Biden commits to more U.S. forces in Europe as NATO invites Sweden and Finland to join

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U.S. President Joe Biden, left, poses with NATO Secretary General Jens Stoltenberg during a meeting at the NATO summit in Madrid, Spain on Wednesday, June 29, 2022. North Atlantic Treaty Organization heads of state and government will meet for a NATO summit in Madrid from Tuesday through Thursday. (AP Photo/Susan Walsh)
President Biden announces new U.S. troops in Europe during a meeting with NATO Secretary General Jens Stoltenberg at the alliance's summit in Madrid. (Susan Walsh / Associated Press)

Reflecting NATO's determination to strengthen its defenses amid Russia's war in Ukraine, President Biden announced Wednesday that the U.S. would commit more troops to Europe as the transatlantic alliance formally invited Finland and Sweden to become members.

"NATO is strong and united," Biden said during a meeting with Jens Stoltenberg, the secretary general of the North Atlantic Treaty Organization, on the first full day of a summit here. "And the steps we’re taking during this summit, we’re going to further augment our collective strength."

Biden emphasized that the alliance was committed to defending "every inch" of territory under its charter's "sacrosanct" Article V, which deems an attack on a member nation to be an attack against all.

That protective umbrella is expected to cover Sweden and Finland in a historic expansion of the alliance after Turkey on Tuesday dropped its objections to the two countries joining. Once every member nation's parliament has ratified the expansion, which is expected to take several months, NATO's territory will include Finland's 810-mile border with Russia — more evidence, Biden said, that attacking Ukraine has backfired on Russian President Vladimir Putin.

“Putin was looking for the Finland-ization of Europe,” Biden said, referring to Helsinki's decades-long embrace of nonalignment for fear of angering Moscow.

But the war in Ukraine is leading to "the NATO-ization of Europe," Biden said. "And that’s exactly what he didn’t want — but exactly what needs to be done to guarantee security for Europe.”

Putin, who has given several justifications for attacking Ukraine, initially cited Ukraine's own desire to join NATO as a pretext for his Feb. 24 invasion.

Russian missile strikes on civilian targets in Ukraine this week as Group of 7 and NATO leaders gather in Europe have sent a menacing signal to the West, crystallizing anew the importance and urgency of strengthening NATO forces in the face of Russian aggression.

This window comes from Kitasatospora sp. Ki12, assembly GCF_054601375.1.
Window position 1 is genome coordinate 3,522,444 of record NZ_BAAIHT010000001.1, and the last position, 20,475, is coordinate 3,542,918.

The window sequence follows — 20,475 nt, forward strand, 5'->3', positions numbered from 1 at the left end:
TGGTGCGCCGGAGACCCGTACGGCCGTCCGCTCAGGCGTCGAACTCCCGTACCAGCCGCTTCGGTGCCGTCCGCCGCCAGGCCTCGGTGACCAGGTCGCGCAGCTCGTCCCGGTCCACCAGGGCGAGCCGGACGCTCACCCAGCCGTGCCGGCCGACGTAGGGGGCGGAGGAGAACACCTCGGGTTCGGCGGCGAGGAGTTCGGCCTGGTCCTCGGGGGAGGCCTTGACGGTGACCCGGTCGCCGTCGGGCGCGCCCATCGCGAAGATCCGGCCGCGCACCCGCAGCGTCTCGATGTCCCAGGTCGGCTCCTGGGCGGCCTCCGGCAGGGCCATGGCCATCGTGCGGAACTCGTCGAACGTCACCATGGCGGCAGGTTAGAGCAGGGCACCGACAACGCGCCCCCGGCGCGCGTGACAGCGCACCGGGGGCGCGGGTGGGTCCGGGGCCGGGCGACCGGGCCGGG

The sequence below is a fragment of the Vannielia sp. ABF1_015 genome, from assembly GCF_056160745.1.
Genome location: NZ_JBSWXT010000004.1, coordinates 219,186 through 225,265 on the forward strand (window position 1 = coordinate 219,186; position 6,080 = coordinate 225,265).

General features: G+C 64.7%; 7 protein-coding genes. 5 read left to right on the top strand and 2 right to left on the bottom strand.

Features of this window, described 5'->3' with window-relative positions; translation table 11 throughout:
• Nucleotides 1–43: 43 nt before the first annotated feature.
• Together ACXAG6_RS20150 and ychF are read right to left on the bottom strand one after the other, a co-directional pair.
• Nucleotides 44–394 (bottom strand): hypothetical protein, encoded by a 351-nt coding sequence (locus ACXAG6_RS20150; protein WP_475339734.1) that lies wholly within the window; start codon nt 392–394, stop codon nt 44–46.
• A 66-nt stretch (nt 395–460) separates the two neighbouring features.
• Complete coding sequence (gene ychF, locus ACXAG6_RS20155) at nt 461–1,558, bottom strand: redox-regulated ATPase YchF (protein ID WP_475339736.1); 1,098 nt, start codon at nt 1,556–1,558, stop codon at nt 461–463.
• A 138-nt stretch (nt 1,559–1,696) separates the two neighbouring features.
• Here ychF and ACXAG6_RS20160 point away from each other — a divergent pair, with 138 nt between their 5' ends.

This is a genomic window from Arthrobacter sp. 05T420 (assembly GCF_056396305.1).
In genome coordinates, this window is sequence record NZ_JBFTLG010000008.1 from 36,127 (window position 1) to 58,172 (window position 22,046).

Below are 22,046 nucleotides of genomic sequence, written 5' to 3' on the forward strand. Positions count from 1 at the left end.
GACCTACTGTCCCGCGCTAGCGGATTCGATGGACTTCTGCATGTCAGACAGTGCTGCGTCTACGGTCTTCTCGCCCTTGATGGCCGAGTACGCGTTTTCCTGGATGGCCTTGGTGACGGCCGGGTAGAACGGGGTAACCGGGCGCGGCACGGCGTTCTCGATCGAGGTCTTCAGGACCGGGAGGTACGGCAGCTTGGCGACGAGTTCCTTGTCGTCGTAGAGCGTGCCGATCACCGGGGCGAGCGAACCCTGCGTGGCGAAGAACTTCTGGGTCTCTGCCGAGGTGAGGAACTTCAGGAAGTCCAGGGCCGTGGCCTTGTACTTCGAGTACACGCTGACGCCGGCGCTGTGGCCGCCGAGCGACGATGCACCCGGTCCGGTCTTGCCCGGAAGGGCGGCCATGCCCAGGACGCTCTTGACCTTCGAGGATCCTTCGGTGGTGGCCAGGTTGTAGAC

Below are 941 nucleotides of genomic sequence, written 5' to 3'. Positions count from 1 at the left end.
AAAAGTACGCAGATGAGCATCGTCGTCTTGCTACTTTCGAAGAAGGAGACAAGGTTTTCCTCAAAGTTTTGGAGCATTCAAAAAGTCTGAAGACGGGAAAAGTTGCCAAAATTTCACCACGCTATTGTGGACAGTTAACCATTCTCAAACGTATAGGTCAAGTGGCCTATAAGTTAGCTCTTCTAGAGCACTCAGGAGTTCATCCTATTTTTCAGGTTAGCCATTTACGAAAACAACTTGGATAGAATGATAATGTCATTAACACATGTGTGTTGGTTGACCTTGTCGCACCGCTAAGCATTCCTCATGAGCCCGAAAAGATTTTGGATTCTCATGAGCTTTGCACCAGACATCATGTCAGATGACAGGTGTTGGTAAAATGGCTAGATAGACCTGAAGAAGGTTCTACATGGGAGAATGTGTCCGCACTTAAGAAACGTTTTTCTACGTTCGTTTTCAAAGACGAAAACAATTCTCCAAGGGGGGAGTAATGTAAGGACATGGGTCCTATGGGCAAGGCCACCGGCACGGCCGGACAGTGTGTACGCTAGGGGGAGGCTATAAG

Outlining the additional U.S. commitments in Europe, Biden said the U.S. would establish a new army headquarters in Poland — the first permanent American installation on NATO's eastern flank — and put a rotational brigade combat team of 3,000 troops in Romania to enable swift deployments in the region.

Celeste Wallander, an assistant U.S. defense secretary for international security affairs, told reporters that a permanent U.S. presence in Poland would help ensure that NATO's forces are better equipped to respond quickly when necessary.

The U.S. also will send two additional F-35 fighter squadrons to Britain and bolster "air defense and other capabilities" in Germany and Italy, Biden said.

Those announcements from Biden came less than 24 hours after he said during a meeting Tuesday with Spanish Prime Minister Pedro Sánchez that the U.S. would base two additional destroyers at its naval base in Rota, Spain.

The U.S. currently has about 100,000 troops stationed in Europe, reflecting an increase of about 20,000 since Russia attacked Ukraine. Biden called the new commitments a response "to the changing security environment, as well as strengthening our collective security."

U.S. officials stressed that the reinforcements would not violate a 1997 NATO agreement with Russia that prohibits combat troops in Eastern Europe because the new combat deployments will be rotational, not permanent. "There has been no communication with Moscow about these changes, nor is there a requirement to do that," said John F. Kirby, a spokesman for Biden’s National Security Council.

This NATO summit, which comes just months after an emergency gathering Biden convened at the organization's Brussels headquarters, reflects just how dramatically Putin's actions have changed security calculations across Europe. Stoltenberg said the war in Ukraine amounts to "the most serious security crisis we have faced since the Second World War."

Alliance leaders meeting Wednesday and Thursday on the outskirts of Madrid are set to adopt a new strategic concept for the next 10 years — NATO's first such update in more than a decade — that envisages additional battle groups in the east and a commitment by member nations, after years of reluctance, to devote more revenues to defense.

The concept is also likely to address the challenge posed by an increasingly powerful China. To that end, the leaders of Japan, South Korea, Australia and New Zealand have been invited for the first time to attend a NATO summit as guests.

At the start of an afternoon meeting attended by roughly three dozen world leaders, Stoltenberg was blunt in categorizing China as another adversarial state. "China does not share our values, and like Russia it seeks to undermine the international rules-based order," he said.

Between NATO sessions, Biden met with the leaders of Japan and South Korea, calling the cooperation between the three countries "essential."

This story originally appeared in Los Angeles Times.